"International publication number WO/2005/016498 describes a membrane module apparatus to transfer a gas to or from a liquid having a sheet with at least one gas transfer surface. The gas transfer surface is in flow communication with a header through a gas channel. The module may be used to support a biofilm on the gas transfer surface. A plurality of sheets or portions of sheets may be separated by spacers.

"International publication number WO/2005/016826 describes a membrane supported biofilm reactor with modules having fine, hollow fibres, for example, made from melt spun thermoplastic polymers treated after spinning to increase their permeability to oxygen, used, for example, in tows or formed into a fabric. In one module, one or more sheets of the fabric are potted into a module to enable oxygen containing gas to be supplied to the lumens of the hollow fibres. Various reactors and processes, for example to treat wastewater, using such modules are described. In one process, oxygen travels through fibers, optionally through an attached biofilm, to oxygenate surrounding water. Mechanical, chemical and biological methods, for example endogenous respiration, are used to control the thickness of the biofilm.

"International publication number WO/2006/015496 describes a module with hollow gas transfer fibers arranged in tows and potted into a module. The module may be used to treat wastewater by supplying hydrogen containing gas via the interior of the fibers to a biofilm present on an exterior surface of the fibers."

In addition to the background information obtained for this patent, NewsRx journalists also obtained the inventors' summary information for this patent: "The following summary is intended to introduce the reader to this disclosure, but does not limit or define any claimed invention.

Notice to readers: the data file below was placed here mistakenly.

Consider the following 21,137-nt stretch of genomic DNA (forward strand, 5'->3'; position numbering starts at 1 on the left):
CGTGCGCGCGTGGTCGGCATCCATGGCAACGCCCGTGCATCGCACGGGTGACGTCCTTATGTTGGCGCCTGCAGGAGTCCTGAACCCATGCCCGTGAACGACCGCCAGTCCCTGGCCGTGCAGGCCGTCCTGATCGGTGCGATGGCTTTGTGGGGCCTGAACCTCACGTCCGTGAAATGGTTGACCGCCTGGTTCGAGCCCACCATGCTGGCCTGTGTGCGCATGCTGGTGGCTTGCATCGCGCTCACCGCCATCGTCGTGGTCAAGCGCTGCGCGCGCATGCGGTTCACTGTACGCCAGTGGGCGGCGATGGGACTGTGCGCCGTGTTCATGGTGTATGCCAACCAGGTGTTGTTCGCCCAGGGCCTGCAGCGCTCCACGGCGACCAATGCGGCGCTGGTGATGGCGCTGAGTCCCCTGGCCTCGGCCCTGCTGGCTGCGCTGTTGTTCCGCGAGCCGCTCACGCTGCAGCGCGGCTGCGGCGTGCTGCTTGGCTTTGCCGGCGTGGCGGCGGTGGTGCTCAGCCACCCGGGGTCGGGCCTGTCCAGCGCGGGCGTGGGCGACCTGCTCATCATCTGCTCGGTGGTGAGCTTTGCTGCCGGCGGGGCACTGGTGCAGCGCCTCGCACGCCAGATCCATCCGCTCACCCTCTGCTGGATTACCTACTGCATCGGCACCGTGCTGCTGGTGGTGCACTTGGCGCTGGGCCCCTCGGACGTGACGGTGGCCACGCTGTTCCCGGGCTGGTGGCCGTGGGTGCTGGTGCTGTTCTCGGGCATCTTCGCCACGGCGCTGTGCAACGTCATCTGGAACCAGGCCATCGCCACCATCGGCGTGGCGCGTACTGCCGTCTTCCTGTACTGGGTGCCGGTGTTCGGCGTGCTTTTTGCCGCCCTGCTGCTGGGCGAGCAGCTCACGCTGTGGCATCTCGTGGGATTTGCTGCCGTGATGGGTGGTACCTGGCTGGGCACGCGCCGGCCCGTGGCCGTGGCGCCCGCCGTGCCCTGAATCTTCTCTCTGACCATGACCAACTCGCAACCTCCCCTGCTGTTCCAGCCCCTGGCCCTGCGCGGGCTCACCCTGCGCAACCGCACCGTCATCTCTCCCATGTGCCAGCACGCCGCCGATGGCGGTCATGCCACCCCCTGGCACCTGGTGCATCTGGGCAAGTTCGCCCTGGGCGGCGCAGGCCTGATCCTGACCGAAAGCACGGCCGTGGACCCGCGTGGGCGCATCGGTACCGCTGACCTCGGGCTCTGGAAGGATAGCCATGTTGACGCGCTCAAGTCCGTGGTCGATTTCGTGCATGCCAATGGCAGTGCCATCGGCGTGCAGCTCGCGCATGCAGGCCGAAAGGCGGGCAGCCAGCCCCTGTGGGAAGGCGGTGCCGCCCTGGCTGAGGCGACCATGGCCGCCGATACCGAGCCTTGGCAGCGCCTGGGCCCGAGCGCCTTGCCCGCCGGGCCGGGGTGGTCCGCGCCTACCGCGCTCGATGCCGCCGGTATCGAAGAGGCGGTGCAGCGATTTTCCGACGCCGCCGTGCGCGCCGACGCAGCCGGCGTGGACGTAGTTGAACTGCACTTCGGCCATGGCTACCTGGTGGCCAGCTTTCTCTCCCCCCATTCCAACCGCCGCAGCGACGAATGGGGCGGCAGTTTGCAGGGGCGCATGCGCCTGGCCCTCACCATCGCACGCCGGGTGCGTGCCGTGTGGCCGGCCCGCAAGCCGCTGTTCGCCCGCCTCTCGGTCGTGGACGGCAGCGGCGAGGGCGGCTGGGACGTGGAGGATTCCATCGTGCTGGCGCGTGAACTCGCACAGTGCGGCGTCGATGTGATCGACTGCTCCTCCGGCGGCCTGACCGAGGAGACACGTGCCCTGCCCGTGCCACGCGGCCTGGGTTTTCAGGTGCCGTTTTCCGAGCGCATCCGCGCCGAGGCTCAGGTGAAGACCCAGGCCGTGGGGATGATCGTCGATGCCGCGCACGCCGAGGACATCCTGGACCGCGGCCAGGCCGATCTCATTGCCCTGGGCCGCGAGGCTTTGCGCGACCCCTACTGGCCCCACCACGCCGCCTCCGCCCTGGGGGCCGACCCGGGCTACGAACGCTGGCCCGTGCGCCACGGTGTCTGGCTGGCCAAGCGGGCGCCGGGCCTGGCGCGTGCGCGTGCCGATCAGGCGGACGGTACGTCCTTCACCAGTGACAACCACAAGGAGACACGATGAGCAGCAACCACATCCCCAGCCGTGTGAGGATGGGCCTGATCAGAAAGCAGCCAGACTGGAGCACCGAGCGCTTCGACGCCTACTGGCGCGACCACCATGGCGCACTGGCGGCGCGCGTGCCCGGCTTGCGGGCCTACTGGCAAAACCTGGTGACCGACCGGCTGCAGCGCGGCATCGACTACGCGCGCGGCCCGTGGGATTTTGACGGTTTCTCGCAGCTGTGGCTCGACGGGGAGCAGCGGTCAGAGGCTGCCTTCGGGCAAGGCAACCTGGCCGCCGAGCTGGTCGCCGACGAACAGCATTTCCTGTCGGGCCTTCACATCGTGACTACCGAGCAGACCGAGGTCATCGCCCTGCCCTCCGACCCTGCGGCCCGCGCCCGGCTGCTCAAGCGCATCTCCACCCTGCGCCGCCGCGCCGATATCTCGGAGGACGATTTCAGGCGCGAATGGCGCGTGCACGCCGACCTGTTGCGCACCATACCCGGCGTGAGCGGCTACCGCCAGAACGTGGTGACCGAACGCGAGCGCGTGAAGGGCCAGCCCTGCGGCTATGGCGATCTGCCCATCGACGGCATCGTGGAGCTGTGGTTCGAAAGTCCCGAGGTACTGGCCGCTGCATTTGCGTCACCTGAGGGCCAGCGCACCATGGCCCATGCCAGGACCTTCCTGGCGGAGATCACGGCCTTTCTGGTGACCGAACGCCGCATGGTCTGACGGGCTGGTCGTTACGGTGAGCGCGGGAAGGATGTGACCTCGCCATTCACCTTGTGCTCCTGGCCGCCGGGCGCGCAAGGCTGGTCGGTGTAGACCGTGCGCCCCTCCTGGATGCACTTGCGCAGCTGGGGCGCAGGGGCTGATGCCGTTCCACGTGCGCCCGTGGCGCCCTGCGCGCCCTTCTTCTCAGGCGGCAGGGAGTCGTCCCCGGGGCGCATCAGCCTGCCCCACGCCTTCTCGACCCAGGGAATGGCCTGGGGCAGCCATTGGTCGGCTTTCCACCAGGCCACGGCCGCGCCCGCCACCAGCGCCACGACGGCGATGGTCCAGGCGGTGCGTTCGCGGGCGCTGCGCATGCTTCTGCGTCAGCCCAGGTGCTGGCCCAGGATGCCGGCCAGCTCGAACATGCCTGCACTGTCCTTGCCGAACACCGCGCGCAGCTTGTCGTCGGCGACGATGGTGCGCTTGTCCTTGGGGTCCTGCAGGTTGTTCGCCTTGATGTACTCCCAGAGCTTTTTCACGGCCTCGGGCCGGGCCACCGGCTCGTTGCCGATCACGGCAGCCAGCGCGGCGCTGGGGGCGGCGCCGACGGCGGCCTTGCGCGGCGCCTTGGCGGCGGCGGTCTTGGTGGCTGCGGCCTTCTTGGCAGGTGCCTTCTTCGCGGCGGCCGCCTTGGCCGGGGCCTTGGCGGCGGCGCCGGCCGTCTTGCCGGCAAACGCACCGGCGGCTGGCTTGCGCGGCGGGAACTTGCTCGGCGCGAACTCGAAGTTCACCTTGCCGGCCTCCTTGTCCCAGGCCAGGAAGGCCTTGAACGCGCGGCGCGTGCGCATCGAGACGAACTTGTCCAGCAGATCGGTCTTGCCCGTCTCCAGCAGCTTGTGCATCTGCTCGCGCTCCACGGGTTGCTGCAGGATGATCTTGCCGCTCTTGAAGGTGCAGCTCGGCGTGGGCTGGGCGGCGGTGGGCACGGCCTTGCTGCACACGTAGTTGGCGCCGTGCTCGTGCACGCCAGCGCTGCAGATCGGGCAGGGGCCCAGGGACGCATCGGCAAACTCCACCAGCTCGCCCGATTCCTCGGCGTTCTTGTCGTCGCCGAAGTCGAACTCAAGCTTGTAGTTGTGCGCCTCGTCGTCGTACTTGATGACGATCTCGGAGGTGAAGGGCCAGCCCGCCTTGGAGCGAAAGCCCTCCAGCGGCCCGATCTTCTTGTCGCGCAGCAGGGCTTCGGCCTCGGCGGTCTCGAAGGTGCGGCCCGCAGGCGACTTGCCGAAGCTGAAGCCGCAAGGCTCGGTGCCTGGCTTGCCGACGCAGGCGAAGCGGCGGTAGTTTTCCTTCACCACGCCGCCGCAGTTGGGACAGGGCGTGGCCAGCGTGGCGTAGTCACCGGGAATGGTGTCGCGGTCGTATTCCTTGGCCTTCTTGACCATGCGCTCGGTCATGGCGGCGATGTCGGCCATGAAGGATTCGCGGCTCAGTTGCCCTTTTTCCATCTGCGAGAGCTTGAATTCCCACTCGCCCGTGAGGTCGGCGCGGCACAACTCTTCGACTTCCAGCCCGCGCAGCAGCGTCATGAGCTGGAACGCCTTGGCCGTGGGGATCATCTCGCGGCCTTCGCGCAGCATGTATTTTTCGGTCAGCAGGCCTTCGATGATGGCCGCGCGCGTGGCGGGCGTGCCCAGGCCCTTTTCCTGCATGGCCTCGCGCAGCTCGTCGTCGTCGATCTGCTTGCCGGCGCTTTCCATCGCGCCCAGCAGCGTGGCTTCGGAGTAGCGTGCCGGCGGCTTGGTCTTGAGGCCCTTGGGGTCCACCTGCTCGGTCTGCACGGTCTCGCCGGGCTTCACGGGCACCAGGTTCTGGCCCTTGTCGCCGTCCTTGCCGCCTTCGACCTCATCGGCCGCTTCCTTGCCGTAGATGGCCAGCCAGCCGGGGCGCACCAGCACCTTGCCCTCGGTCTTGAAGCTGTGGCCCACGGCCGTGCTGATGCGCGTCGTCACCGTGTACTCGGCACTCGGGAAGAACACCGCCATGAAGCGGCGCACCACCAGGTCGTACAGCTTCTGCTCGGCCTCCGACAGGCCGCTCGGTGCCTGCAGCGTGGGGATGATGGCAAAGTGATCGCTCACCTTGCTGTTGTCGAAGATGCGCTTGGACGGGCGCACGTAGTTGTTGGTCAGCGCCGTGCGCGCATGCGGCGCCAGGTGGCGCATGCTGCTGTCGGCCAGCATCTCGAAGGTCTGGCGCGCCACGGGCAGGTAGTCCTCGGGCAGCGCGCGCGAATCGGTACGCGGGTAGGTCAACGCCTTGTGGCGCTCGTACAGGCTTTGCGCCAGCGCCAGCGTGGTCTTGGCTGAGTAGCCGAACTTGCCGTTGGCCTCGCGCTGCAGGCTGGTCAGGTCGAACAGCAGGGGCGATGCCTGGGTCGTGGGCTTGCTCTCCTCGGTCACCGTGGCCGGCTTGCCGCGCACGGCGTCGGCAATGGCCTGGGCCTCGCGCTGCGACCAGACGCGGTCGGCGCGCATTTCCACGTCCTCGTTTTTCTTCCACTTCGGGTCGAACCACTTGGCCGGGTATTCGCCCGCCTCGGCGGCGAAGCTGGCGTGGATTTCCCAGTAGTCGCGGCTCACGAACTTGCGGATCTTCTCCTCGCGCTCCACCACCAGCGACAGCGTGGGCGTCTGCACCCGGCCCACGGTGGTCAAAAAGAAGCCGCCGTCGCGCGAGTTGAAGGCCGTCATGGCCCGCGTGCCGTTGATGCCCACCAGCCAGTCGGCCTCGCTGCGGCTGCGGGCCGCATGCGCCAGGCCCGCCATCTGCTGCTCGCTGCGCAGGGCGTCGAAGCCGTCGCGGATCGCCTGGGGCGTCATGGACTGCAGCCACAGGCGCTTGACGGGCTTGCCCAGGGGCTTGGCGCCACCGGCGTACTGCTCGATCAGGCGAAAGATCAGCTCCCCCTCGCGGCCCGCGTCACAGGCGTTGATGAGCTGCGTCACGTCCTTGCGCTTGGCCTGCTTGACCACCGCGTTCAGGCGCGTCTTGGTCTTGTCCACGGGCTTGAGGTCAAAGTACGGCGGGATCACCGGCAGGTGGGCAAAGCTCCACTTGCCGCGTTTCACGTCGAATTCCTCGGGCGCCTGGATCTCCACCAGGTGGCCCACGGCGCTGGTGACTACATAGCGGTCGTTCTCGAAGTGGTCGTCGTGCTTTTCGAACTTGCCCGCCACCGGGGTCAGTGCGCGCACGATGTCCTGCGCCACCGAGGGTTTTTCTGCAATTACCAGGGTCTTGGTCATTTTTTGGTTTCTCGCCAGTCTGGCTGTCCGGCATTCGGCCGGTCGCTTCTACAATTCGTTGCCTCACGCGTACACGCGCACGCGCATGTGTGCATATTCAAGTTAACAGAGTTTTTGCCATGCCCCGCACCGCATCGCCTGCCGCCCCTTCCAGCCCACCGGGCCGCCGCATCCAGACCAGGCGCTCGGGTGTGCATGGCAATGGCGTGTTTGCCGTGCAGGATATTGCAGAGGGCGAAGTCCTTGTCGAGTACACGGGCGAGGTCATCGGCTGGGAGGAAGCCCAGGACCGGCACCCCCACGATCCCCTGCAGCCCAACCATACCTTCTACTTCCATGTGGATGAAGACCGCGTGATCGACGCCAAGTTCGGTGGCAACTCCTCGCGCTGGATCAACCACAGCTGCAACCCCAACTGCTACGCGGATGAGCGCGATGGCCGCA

"A membrane supported biofilm apparatus has a plurality of membranes that are permeable to gases but do not permit bulk liquid water flow. The membranes, and structures holding the membranes, are configured to provide an inner volume open to a supply of a gas. The membranes may be immersed in water to be treated with the inner volume separated from the water by the membrane walls. In operation, a gas fed to the inner volume permeates through the membrane walls to encourage the growth of a biofilm supported on the outer surface of the membrane walls. Organisms in the biofilm treat the water by way of one or more biological processes.

"A membrane supported biofilm apparatus may have a plurality of hollow fiber membranes. The membranes may have an outside diameter of about 200 microns or less. The membranes may be collected at a lower end in a header. Upper ends of the membranes may be held or floated near a water surface when the module is immersed in a tank with the header on or near the bottom of the tank. A spreader near the header may horizontally space some of the plurality of membranes from others of the plurality of membranes.